I‘m reading a fascinating book called One Man’s Wilderness: an Alaskan Odyssey. A writer named Sam Keith used the journal of Richard Proenneke to construct the story of a man who moved alone at 51 to the Alaskan wilderness in the 1960s where he erected a cabin and lived solo for 30 years.

Proenneke’s talents with his hands and mind were awesome. He wasn’t an actual hermit because he received occasional guests, which he enjoyed, and, now and then, he returned to the Lower 48 for brief visits with relatives and amigos.

The book spoke to me perhaps more than to most people due to my longstanding hermit inclinations. Were it not for my love of womenfolk, perhaps I would have been a Proenneke. But I would have needed to hone my handyman skills first.

As a youth, I dreamed of living alone in an underground home on the bank sweeping down to the pond among cypress trees that rested on my grandparents’ Georgia farm.

Decades later, my hermit dream was to live in a half-buried school bus in the desert near Big Bend National Park. I read of a woman who did just that. I was flush with envy.

One wonders what a psychiatrist would say about those two dream homes being half buried beneath ground level?

I would have required a hermit woman, but doesn’t that negate the concept of being a hermit?

New ImageI would have cooked her gumbo in the school bus. And I would have washed her dishes. And maybe I’ll fix gumbo at the Hacienda again one day.

One must be kind to women.

Al Kinnison’s hat


I DUSTED IT yesterday. Al Kinnison’s hat. It’s been hanging on the wall here about nine years, since just before he died in 2005.

Long before the cancer appeared, I often told Al that I wanted him to leave the hat to me in his will. I was joking, but I did covet it.  Since he was almost old enough to be my father, I figured he would go first, and he surely did.

I had no idea the hat was too small for my head, so it’s been a wall decoration on the downstairs terraza all this time.

The hat had been a gift to Al around 1940 when he was 14, and he kept it — and wore it — all his life. Al was an Arizona cowboy in spirit, bred and born, and a mining engineer by trade. He did other things in his 79 years, but mostly he was an old mining engineer/cowboy.

I met him here not long after I moved to this mountaintop. Al arrived before me but not by much, a year or two. He and his wife Jean, a very crusty woman who often had a snoot full, had bought an old Colonial directly downtown, and they renovated it.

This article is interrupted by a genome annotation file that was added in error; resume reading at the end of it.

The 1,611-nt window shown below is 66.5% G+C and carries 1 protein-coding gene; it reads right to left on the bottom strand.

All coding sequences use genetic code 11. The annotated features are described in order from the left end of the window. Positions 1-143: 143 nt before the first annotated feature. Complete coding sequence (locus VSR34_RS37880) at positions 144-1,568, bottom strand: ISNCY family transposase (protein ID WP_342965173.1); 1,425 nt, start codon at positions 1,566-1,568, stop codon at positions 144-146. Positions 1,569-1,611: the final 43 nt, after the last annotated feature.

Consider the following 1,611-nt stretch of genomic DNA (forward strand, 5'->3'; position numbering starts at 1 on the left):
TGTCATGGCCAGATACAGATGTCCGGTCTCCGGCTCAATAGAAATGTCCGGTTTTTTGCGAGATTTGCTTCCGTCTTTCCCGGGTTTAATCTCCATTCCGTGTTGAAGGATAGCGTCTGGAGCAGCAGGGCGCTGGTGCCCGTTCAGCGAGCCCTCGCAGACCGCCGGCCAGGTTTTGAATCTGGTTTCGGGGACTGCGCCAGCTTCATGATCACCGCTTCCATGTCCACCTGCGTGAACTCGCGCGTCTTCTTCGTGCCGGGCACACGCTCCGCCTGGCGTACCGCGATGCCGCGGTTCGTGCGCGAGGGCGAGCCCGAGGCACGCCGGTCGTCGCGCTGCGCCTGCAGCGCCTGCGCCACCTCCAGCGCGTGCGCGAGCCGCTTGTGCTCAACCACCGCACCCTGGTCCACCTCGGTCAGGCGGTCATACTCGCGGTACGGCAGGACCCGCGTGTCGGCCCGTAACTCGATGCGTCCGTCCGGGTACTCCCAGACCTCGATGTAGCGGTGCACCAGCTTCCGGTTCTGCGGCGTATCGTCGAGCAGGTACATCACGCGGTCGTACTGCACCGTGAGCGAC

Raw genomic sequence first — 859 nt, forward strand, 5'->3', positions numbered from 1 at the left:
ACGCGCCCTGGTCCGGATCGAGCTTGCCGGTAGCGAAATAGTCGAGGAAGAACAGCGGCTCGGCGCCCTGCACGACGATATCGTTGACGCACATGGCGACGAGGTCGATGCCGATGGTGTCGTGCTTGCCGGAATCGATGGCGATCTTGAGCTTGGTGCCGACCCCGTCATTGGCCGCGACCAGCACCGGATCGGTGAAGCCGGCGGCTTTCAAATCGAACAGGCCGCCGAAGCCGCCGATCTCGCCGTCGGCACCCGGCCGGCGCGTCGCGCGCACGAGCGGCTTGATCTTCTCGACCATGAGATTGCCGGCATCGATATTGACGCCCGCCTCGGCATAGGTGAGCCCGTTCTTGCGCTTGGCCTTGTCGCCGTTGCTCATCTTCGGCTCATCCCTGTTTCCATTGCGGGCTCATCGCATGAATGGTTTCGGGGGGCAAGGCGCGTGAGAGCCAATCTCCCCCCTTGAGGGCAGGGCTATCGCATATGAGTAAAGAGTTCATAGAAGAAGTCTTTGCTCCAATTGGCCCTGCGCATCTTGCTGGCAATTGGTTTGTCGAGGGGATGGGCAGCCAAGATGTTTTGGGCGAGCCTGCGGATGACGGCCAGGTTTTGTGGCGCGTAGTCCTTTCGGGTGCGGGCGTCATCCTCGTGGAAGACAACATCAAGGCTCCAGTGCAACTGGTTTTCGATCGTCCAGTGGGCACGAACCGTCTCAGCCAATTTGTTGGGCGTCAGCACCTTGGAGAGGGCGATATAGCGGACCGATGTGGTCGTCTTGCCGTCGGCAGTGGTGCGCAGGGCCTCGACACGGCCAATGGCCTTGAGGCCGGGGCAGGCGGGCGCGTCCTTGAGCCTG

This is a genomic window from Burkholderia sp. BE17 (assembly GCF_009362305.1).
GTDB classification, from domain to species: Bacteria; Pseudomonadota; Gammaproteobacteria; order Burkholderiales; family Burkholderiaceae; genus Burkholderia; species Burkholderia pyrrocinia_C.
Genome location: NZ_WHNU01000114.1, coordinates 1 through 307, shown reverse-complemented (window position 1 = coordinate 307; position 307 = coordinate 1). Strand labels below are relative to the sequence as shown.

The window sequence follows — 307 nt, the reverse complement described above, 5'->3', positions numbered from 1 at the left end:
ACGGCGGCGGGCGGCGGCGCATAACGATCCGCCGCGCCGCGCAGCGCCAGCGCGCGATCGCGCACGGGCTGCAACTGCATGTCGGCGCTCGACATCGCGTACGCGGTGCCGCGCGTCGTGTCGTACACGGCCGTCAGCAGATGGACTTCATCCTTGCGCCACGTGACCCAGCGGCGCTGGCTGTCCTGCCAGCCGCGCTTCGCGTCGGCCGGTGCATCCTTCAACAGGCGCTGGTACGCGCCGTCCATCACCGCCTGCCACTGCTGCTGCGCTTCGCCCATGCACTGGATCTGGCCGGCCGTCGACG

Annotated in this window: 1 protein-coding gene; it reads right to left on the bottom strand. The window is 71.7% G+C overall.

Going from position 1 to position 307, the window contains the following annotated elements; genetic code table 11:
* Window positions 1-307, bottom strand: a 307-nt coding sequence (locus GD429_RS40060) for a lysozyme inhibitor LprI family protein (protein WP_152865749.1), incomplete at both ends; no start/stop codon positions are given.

After we built our Hacienda, Al gave us a housewarming gift, a string of raw garlic to hang over the front door for buena suerte, good luck. It dangles there to this day — and we’ve had no bad luck whatsoever.

Al was a wonderful guy, a brilliant fellow. He would help you with absolutely anything you asked. He and Jean would often lasso tourists into their home for chitchat and coffee. And Al was a libertarian’s libertarian, about as anti-government as it’s possible to be.

He was complex, as are most brilliant people. Though warm as 9 o’clock coffee, he angered easily, but he got angry only at things that had it coming. Stupidity sat badly with him — and street musicians. Stupidity is worldwide, and street musicians are all over Mexico.

Jean died first, about two years before Al. She felt real bad one day, and Al took her to a clinic a block away. As she lay on the cot, a look of shock and surprise suddenly spread across her face, and that was it. Al told me this the next day. I had gone to his house and found him alone shuffling through paperwork, distracting himself. In that situation, I likely would be doing the same. Al loved Jean.

As we sat there in the dimly lit kitchen, he stood up and starting walking in circles, trying not to cry. I really miss her, he said. I felt badly for him. A short while later, I left him there with his paperwork and his sadness.

The cough started about a year later. Al wouldn’t mess with chemo, of course. He decided to let things happen naturally. I visited now and then. A sister came down from California, the best-looking 70-plus-year-old woman I had seen in all my life, to lend a hand. She was divorced from one of the lesser Beat Poets in San Francisco. I forget which one. She was exceptionally nice.

AlAl had told me about his plan right after the cough started. He had a stash of cyanide that he’d owned for years, something he’d obtained back during his days as a mining engineer. That was to be his end game.

He went gradually downhill. He never seemed to be in pain, which surprised me. He only grew weaker and weaker. I visited him at his home on his final evening. I did not know till the next day that it was his final evening. But it was. He could hardly stand up.

Another friend who had stayed the night told me that Al was found later lying peacefully in bed. He had taken that strong medicine he’d been saving for decades, and it pushed him over the brink. I miss him still. He was a stupendous guy.

And I have his hat.